Faces Context not Found getResponseWriter Will Fail

Did you get the error in the title? This is a very common occurrence in JSF (Java Server Faces) applications. It is easy to get and easy to get rid off, you just have to be careful.

Here is a full error stacktrace:

javax.faces.FacesException: Faces context not found. getResponseWriter will fail. 
Check if the FacesServlet has been initialized at all in your web.xml
 configuration fileand if you are accessing your jsf-pages through the correct mapping. 
E.g.: if your FacesServlet is mapped to  *.jsf (with the -element), 
you need to access your pages as 'sample.jsf'. 
If you tried to access 'sample.jsp', you'd get this error-message.

Why it appears: well, that is simple. It occurs when the FacesContext object is not found in the session. This object must be already in the session before the first JSF tag is processed (usually a f:view tag). We will analyse the situations when this object is missing.

JSF functionality revolves around a special servlet, called FacesServlet. The servlet is defined in the web.xml file. It can be initialized using various patterns, some popular ones being *.jsf, *.faces or /faces/*. When the servlet is accessed, it ensures the FacesContext object exist in the session, if not will ensure it will be created.

Session Startup

When a brand new session is started, the FacesContext does not exist. If you access a page with JSF tags and the FacesContext does not exist, you get the error.

There are two situations:

The application context is accessed

  • The welcome page will be then loaded.
  • This page must be a resource existent in the war, probably a jsp page. If the page contains JSF tags, because the faces servlet was not invoked, you get the error

The solution for this: The landing page will contain ONLY a tag that forwards to an URL through the faces servlet (ex: forwards to first.jsf which will load first.jsp AFTER triggering the faces servlet)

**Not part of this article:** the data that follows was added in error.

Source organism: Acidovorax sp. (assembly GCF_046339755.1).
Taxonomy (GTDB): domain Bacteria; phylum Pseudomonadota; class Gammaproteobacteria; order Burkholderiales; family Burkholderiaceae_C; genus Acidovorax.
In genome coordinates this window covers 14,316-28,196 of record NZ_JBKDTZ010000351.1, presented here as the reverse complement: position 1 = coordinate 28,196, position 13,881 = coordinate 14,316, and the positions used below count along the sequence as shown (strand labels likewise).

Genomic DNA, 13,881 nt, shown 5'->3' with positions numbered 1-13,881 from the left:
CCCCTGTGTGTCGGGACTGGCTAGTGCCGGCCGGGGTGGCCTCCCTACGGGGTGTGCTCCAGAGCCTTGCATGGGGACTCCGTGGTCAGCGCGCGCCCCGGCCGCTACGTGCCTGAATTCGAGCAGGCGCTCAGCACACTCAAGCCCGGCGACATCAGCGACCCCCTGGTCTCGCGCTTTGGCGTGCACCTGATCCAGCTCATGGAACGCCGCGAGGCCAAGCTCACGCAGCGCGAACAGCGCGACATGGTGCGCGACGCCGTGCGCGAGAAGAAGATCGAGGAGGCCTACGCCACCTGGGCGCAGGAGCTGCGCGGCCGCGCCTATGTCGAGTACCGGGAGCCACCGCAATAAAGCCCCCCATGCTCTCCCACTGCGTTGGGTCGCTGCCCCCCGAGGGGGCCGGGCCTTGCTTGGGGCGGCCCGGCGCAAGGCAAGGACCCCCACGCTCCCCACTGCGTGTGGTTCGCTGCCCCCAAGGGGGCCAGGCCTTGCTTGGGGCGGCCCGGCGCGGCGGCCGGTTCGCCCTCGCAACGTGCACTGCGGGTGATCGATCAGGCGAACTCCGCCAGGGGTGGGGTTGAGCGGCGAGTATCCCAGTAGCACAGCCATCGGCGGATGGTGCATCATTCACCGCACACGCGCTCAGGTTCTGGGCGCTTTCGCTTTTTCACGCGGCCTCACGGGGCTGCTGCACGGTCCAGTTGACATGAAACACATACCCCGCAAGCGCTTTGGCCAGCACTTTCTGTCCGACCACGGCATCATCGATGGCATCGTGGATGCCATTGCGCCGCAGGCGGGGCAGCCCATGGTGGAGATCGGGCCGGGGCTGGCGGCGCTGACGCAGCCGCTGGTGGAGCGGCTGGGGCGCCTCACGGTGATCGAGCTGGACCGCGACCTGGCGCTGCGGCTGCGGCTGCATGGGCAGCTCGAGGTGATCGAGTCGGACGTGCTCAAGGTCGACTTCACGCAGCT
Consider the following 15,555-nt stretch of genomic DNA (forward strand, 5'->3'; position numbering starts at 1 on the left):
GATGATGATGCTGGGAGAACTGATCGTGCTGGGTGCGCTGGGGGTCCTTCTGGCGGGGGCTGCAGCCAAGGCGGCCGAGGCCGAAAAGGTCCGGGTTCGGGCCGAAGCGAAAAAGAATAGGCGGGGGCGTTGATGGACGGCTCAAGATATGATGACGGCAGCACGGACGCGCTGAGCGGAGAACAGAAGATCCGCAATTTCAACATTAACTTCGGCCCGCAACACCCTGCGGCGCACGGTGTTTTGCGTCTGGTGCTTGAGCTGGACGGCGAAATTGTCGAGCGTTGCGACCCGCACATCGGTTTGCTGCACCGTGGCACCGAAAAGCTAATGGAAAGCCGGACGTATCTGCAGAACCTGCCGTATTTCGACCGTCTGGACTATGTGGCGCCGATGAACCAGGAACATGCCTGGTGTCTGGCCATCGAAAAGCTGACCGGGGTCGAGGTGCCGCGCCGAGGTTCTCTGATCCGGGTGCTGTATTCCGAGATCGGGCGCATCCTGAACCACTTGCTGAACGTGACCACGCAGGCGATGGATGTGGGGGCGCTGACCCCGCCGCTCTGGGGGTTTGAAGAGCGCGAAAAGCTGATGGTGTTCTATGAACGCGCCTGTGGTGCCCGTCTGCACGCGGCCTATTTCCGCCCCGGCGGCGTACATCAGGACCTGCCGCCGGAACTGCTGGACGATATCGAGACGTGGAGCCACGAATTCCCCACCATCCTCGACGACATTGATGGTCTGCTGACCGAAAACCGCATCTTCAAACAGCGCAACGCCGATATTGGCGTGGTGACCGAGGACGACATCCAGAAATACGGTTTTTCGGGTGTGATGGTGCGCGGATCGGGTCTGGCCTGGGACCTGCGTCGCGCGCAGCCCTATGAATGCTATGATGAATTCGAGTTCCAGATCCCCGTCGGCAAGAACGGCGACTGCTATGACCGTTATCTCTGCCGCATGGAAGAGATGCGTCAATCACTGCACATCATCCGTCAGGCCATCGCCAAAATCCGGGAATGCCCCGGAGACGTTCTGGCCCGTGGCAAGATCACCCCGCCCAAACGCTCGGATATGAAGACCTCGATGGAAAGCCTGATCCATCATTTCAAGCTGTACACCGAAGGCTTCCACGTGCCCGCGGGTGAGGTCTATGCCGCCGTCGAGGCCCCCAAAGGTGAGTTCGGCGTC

A bookmark is accessed

The user bookmarked one of the pages inside the application. If the session is brand new and the bookmarks do not trigger the faces servlet, then the error gets displayed.

Solution: obviously the user bookmarked an internal application link. If the internal link would have triggered the faces servlet (being for example in the format *.jsf) then the error would not have appeared. It is obvious then that all the internal links should trigger the faces servlet - consistently use *.jsf internal links rather than *.jsp and the problem is solved.

Session Expired

This is a little bit different than the previous, with the same result as the situation in which a bookmark is used.

  • In this case, there was a valid session, the user spent some time operating the application then for some reason the session was left to expire.
  • Then the operator issues another application request. In this case, if there is some security implementation in place, the application must forward to the login page with an error message "session expired, please log back in".
  • However the FacesContext also vanished and instead of the above mentioned flow, instead of seeing the login page together with the error message, we get to see the one related to the missing FacesContext object.
  • The solution is identical with the one above: all the internal links (and the forwards) must point to urls targeting the faces servlet. Always page.jsf, never page.jsp

Final Conclusion

  • FacesContext is required for the entire life of a JSF session
  • The welcome page should access the faces servlet - usually forwarding to an URL with the faces servlet URL pattern. This creates the faces context object if is not existent
  • All the other internal links should follow the faces servlet URL pattern. In this way Faces Context will be recreated if needed - especially if it is accidentally destroyed by a session expiration